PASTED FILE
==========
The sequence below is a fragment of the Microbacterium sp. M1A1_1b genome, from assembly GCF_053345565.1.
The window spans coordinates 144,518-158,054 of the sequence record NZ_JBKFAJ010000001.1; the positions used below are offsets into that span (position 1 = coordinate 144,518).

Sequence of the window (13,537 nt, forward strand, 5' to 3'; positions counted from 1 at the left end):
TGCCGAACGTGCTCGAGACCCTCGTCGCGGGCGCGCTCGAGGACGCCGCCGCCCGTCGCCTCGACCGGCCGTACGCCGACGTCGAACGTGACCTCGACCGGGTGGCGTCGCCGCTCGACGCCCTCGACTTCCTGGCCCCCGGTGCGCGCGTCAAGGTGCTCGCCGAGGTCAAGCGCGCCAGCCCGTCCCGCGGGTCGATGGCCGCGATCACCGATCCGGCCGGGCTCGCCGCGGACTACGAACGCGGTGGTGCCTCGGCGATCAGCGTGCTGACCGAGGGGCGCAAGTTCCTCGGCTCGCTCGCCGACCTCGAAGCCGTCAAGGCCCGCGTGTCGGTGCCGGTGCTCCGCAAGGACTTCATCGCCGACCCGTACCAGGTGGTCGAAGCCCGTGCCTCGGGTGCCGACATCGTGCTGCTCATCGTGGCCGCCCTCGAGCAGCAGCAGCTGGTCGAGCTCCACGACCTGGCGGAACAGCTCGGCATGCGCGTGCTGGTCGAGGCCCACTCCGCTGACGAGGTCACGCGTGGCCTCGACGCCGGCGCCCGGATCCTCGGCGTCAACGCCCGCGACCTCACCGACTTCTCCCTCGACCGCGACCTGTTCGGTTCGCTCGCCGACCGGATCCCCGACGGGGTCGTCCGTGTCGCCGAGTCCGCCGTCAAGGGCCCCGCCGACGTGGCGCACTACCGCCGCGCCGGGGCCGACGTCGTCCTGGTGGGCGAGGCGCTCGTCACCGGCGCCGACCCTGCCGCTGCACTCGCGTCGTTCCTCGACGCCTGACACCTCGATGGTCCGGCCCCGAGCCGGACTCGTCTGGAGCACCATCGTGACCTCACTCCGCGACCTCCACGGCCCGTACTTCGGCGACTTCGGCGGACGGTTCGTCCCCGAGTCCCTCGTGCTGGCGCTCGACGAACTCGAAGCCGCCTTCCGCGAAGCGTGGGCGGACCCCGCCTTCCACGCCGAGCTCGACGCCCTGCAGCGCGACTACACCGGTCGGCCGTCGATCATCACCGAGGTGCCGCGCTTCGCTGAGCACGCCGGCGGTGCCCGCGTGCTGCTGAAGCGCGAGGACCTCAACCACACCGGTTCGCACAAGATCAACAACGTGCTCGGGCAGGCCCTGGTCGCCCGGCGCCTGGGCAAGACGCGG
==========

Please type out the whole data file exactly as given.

The sequence below is a fragment of the Microbacterium sp. M1A1_1b genome, from assembly GCF_053345565.1.
The window spans coordinates 144,518-158,054 of the sequence record NZ_JBKFAJ010000001.1; the positions used below are offsets into that span (position 1 = coordinate 144,518).

Sequence of the window (13,537 nt, forward strand, 5' to 3'; positions counted from 1 at the left end):
TGCCGAACGTGCTCGAGACCCTCGTCGCGGGCGCGCTCGAGGACGCCGCCGCCCGTCGCCTCGACCGGCCGTACGCCGACGTCGAACGTGACCTCGACCGGGTGGCGTCGCCGCTCGACGCCCTCGACTTCCTGGCCCCCGGTGCGCGCGTCAAGGTGCTCGCCGAGGTCAAGCGCGCCAGCCCGTCCCGCGGGTCGATGGCCGCGATCACCGATCCGGCCGGGCTCGCCGCGGACTACGAACGCGGTGGTGCCTCGGCGATCAGCGTGCTGACCGAGGGGCGCAAGTTCCTCGGCTCGCTCGCCGACCTCGAAGCCGTCAAGGCCCGCGTGTCGGTGCCGGTGCTCCGCAAGGACTTCATCGCCGACCCGTACCAGGTGGTCGAAGCCCGTGCCTCGGGTGCCGACATCGTGCTGCTCATCGTGGCCGCCCTCGAGCAGCAGCAGCTGGTCGAGCTCCACGACCTGGCGGAACAGCTCGGCATGCGCGTGCTGGTCGAGGCCCACTCCGCTGACGAGGTCACGCGTGGCCTCGACGCCGGCGCCCGGATCCTCGGCGTCAACGCCCGCGACCTCACCGACTTCTCCCTCGACCGCGACCTGTTCGGTTCGCTCGCCGACCGGATCCCCGACGGGGTCGTCCGTGTCGCCGAGTCCGCCGTCAAGGGCCCCGCCGACGTGGCGCACTACCGCCGCGCCGGGGCCGACGTCGTCCTGGTGGGCGAGGCGCTCGTCACCGGCGCCGACCCTGCCGCTGCACTCGCGTCGTTCCTCGACGCCTGACACCTCGATGGTCCGGCCCCGAGCCGGACTCGTCTGGAGCACCATCGTGACCTCACTCCGCGACCTCCACGGCCCGTACTTCGGCGACTTCGGCGGACGGTTCGTCCCCGAGTCCCTCGTGCTGGCGCTCGACGAACTCGAAGCCGCCTTCCGCGAAGCGTGGGCGGACCCCGCCTTCCACGCCGAGCTCGACGCCCTGCAGCGCGACTACACCGGTCGGCCGTCGATCATCACCGAGGTGCCGCGCTTCGCTGAGCACGCCGGCGGTGCCCGCGTGCTGCTGAAGCGCGAGGACCTCAACCACACCGGTTCGCACAAGATCAACAACGTGCTCGGGCAGGCCCTGGTCGCCCGGCGCCTGGGCAAGACGCGG